ROFL: Random Outbursts From Lar!


Bush responsible for more American deaths than Bin Laden

Everyone knows you can quote statistics how you like to make your point. So it was with a very skeptical mind that I examined the following thought when it occurred to me:

Osama Bin Laden killed 3,000 Americans needlessly on 9/11. George W. Bush killed over 4,050 Americans needlessly in Iraq. Therefore, Bush is more dangerous to Americans.

Living in the USA my whole life, I've been taught from a young age that the president is someone to be respected, admired, nearly worshipped. As an adult, I'm not so swayed by the trappings of royalty, the bluster of the wealthy class, or the traditions of admiring the emperor's clothes. Even so, some remnant part of my grade school mind recoiled at the fact.

Is it possible? Is it so that Bin Laden, the sworn enemy of the USA, is actually LESS deadly for Americans than The President? Though President Bush certainly doesn't deserve the mental acrobatics, I tried to punch a hole in what was implied by the cold data.

* * *

Bush just wanted to make the world a better place.
This argument vaporizes. So did Bin Laden. So did Hitler. So did The Crusaders. Wherever there are lots of people dying, the one who caused it is safe far away, claiming it's all to make the world a better place.

Bush did not intend to kill Americans.
This has some merit. Bin Laden intended to kill Americans. Bush would have been fine (one hopes) if, as his goon squad predicted, American troops were greeted in Iraq as liberators, but do intentions mean anything? Actions and results are what matter. Believe if you choose that Bush doesn't want to kill Americans, but Americans end up dead when he's in charge, more than when someone is specifically trying to kill them.

What about financial damage?
Numbers on the internet are all over the place (sites can't even agree on how many zeroes constitute a billion.) Regardless, Bush's War in Iraq is always listed higher, as much as five times higher. 9/11 was terribly damaging financially, but it was a one-day event. Compare that to a five year-plus war. Like the death count, the financial cost of Bush's War in Iraq keeps growing.

What if you could live next door to Bush or Bin Laden?
What is this thought doing here? Anyway, I would choose neither. I distrust anyone who manipulates others for their goals. I conjured up several other what-if questions like this one. For example: Would you rather have Bin Laden as president instead of Bush? Who cares? This is all theoretical; it doesn't change the actual body count.

Civilians versus Armed Forces
Bin Laden killed primarily American civilians, Bush has killed primarily American military personnel. True, but I'm personally reluctant to imply that military lives mean less. Their families grieve just the same. Their families still wish that an influential man had not put them in harm's way for his own ambitions.

Bush's War in Iraq was necessary
If that is what you believe, then the comparison between Bush and Bin Laden means little, unless maybe you're the family of one of those 4,050-plus, then maybe (but not necessarily) you might have hard feelings toward Bush. What convinces me that Bush's War in Iraq was desired and not needed was all the deception. The Bush Administration went to great lengths to make the war in Iraq happen. They committed treason by exposing a CIA agent when her husband went against their plans, they used the 9/11 attacks as an excuse to attack Iraq, they lied about weapons in Iraq. The list goes on and on. If the war was so necessary, the case for it could have been made without such antics.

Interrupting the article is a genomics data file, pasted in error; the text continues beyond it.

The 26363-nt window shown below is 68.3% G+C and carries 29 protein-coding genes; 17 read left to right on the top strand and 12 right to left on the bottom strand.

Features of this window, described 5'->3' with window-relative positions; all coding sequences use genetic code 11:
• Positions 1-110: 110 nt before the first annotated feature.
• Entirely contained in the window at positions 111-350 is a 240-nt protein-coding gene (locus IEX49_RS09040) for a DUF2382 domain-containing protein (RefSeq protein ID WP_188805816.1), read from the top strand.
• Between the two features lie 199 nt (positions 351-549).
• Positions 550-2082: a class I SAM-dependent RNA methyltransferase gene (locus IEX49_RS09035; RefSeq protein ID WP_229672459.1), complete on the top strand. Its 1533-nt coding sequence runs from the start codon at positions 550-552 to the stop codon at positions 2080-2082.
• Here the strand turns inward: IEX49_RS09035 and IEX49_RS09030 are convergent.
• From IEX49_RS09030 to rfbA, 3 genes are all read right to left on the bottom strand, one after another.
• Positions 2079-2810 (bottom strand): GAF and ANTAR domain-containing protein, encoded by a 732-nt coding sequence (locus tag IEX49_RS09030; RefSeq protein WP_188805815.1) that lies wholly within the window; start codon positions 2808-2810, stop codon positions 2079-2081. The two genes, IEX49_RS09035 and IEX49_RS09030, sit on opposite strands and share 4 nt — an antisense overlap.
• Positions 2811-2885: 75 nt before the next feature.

What about other presidents who led the nation to war that resulted in millions of casualties? Could they be said to be as dangerous as Bin Laden? Isn't being dangerous a side-effect of being powerful?
Not a bad point, but we can't do anything about the past. War should be avoided as much as possible, but that's rarely the case (not matter what words deny it.) Regardless of what happened then, I can only speak out about now. Bush's War in Iraq was started ostensibly as a result of the actions of an evil man named Bin Laden. I think they were more the result of an evil man named Bush. I would agree lots of wars were unnecessary, though. World War I and Vietnam come immediately to mind.

* * *

This all brings us to the common pro-war justification: "It's better to fight them there than here." No. Actually, it's not. The really dangerous enemy is the one that is close to you, that knows you and your home. Seeing the confrontation the US military has endured from the locals in Iraq and Afghanistan, a better offense against terrorism would be a strong defense. In short, it would be better to fight "them" here with more secure infrastructure, better airport security, relevant surveillance and a civilian population supportive of such efforts. Plus, the military wouldn't be fulfilling Bin Laden's dreams of uniting the Arab world against the USA.

Stroll through the graveyard or check the bills and it's shockingly clear: George W. Bush is more dangerous to Americans than Osama bin Laden. Bin Laden's actions began and climaxed with 9/11. Bush probably grew more dangerous (was responsible for more American deaths) as you read this.

Larry Nocella is the award-winning author of the novel Where Did This Come From? available at Amazon and Xlibris and other fine online book stores. Where Did This Come From? is also available as an eBook. For more info, visit Larry Nocella's website at

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